Charcoal Drawing of WTC North Tower Vantage Point Now on Display at 9/11 Memorial Museum
Just years before the Twin Towers were hit, Norwegian-born artist, Torild Stray, created a charcoal drawing depicting the panoramic view of the Manhattan skyline as seen from the 85th floor window of the North Tower. Now, for the first time ever, the 15-foot drawing titled New York Metamorphosis is on display at the 9/11 Memorial Museum’s Concourse Lobby.
Between 1997 and 1998, Stray was one of the artists to be chosen to participate in the Lower Manhattan Cultural Council’s
World Views initiative, a program set forth by Lower Manhattan Cultural Council (LMCC) and Port Authority of New York and New Jersey to provide artists with studios located in temporarily vacant space on various floors of the World Trade Center. During her residence, Stray created roughly 40-50 pieces, varying from 7 inches to 15 feet in size, using charcoal, oil, and ink, among other media.
Image of Stray’s studio in the WTC, taken by Geri Israel (1998)
Prior to her year-long residence at the studio in the North Tower, Stray was creating all of her work out of a small studio in Brooklyn. The new studio space shifted her perspective on the city, as well as the way in which she approached her artwork.
“Moving from (Brooklyn) to a studio where I had the whole of New York City at my feet was initially overwhelming. The subject was incredibly complex and the depth of field was infinite,” said Stray.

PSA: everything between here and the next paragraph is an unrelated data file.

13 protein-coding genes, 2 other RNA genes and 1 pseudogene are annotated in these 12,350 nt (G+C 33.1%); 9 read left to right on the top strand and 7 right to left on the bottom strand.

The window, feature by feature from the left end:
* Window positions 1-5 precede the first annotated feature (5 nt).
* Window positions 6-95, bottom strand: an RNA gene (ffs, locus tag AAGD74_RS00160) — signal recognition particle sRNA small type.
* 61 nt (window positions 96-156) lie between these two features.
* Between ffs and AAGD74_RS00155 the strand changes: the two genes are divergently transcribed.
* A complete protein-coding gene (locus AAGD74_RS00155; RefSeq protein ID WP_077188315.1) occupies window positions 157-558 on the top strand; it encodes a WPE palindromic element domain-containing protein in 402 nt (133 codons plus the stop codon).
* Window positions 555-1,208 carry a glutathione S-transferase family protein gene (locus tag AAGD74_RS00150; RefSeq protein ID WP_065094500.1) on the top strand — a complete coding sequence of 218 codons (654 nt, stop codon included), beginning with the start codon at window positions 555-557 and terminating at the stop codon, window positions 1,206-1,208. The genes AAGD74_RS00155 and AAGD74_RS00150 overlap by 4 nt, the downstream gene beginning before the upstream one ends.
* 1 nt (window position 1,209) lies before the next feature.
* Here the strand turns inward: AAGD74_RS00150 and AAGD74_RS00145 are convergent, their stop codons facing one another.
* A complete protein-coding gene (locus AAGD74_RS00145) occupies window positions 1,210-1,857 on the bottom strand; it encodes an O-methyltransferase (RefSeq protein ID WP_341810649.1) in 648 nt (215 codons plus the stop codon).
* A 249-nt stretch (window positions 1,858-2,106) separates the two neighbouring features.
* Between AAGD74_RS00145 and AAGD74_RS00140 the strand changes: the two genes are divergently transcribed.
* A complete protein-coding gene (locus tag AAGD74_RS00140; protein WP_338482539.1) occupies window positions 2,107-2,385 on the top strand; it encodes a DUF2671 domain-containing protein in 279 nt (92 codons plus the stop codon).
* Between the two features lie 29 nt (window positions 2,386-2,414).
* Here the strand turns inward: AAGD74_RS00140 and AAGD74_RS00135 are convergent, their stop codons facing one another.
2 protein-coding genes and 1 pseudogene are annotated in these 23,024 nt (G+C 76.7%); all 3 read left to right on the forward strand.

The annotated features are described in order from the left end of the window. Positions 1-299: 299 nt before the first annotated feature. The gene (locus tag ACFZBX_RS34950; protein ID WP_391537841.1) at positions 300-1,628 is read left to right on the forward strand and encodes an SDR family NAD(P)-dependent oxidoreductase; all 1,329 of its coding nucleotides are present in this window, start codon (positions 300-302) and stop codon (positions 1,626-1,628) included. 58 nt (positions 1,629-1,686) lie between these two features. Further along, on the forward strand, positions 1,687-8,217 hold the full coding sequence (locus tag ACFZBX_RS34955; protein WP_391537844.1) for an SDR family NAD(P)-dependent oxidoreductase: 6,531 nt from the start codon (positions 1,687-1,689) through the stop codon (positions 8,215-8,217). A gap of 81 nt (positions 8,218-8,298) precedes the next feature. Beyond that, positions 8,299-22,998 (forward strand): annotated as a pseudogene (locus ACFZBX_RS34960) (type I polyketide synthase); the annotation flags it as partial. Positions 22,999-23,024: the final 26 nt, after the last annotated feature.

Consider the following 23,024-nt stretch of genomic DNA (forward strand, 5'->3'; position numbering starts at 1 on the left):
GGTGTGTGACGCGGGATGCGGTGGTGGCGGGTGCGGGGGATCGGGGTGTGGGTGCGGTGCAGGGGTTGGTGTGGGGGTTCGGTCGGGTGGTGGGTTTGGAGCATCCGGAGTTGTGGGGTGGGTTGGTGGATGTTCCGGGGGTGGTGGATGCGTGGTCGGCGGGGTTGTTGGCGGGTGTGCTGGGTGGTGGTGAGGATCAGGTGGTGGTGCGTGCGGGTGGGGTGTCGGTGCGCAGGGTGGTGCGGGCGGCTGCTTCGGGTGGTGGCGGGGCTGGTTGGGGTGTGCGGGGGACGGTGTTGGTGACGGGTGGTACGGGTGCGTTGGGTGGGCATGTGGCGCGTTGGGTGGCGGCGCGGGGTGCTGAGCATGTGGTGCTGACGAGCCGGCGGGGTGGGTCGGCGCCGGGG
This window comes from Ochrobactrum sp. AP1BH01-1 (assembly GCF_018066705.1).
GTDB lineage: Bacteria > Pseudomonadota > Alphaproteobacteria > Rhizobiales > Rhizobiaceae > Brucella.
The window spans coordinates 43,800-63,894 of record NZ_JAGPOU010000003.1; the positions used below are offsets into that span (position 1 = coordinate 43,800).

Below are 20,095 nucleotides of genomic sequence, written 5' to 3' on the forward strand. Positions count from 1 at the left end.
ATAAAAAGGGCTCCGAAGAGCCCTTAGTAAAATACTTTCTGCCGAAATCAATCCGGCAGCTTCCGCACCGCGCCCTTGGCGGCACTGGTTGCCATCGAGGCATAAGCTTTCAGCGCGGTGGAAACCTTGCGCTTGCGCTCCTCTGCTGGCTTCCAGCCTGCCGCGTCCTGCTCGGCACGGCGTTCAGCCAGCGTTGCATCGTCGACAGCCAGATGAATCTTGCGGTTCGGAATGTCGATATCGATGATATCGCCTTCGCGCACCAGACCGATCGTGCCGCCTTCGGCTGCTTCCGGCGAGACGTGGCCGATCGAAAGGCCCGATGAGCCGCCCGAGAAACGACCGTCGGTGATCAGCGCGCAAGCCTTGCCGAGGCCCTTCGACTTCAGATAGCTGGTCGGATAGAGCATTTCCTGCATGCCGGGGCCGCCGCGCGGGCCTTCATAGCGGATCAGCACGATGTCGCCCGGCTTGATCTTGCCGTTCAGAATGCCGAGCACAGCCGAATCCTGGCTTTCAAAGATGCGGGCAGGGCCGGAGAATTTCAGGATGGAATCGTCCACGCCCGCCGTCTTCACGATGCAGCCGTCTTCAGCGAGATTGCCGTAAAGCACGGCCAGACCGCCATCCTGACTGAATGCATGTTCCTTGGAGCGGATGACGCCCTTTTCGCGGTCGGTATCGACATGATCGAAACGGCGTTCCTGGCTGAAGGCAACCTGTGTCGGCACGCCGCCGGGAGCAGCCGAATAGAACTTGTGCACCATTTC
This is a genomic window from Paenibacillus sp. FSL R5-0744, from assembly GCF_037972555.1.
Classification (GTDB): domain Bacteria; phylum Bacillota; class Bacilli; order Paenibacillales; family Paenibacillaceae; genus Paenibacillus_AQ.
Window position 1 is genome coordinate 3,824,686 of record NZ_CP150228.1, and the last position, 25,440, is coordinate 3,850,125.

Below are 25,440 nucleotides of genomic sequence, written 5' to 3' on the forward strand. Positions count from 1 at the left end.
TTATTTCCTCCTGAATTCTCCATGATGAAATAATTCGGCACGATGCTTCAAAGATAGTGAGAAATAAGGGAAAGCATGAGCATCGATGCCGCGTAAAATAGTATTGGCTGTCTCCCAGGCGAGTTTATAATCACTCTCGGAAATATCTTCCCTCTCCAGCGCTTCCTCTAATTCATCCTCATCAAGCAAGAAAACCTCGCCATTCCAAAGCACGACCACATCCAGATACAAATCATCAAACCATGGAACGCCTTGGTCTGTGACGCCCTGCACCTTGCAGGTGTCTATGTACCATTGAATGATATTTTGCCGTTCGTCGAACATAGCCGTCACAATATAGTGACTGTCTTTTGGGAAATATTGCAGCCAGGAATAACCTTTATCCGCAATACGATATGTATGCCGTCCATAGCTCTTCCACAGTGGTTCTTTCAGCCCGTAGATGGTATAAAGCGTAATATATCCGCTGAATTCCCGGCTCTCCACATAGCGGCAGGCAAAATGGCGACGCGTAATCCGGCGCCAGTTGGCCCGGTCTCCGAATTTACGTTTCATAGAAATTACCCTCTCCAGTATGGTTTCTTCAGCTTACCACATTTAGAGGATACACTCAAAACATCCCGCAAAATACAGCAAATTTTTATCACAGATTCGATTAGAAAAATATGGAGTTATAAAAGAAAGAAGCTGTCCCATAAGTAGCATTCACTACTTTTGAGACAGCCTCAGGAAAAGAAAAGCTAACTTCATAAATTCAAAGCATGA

“My inner vision directed me as I deconstructed the city and rebuilt it on canvas. I came to view the buildings as extensions of the city itself, as organic beings, alive and constantly changing.”
Image by Helen Tschudi
This particular work, New York Metamorphosis, depicts a vantage point that can no longer be seen in the same way since the Tower’s destruction. The city skyline shown from this perspective was the view that people saw the day the plane flew towards them on September 11. Stray hopes to have her work used for educational purposes and to convey “a feeling of one’s own mortality, (and a sense of) timelessness and awareness of life and its larger dimensions,” said Stray.
After being on display at a gallery in Oslo, and then moving to New York to undergo paper restoration by the 9/11 Memorial Museum paper conservator, the artwork is permanently back at its home on Ground Zero — where it was created, and where it ultimately belongs.
Image: Executive Vice President of Collections & Chief Curator Jan Seidler Ramirez with artist Torild Stray, taken by Cathrine Wessel
Many of Stray’s other works created during her residence at the WTC studio can be found all over the world from New York to Washington D.C., Scotland, Norway, England, and Japan. Just recently, Stray’s work was shown at the New York Armory show. Staged on Piers 92 & 94, The Armory Show features presentations of innovative artists from over 200 leading international galleries. It most recently presented Stray’s “Showreel Obscura,” a projected video/soundscape that showcased 100 of Stray’s artworks, accompanied by a live performance of her drawing.
Along with the recent debut of the New York Metamorphosis artwork, Torlid Stay has teamed up with director Eivind Tolaas at Flimmer Film in Norway to create a documentary about her creation process. The documentary, titled Return of a View, is expected to be completed this spring.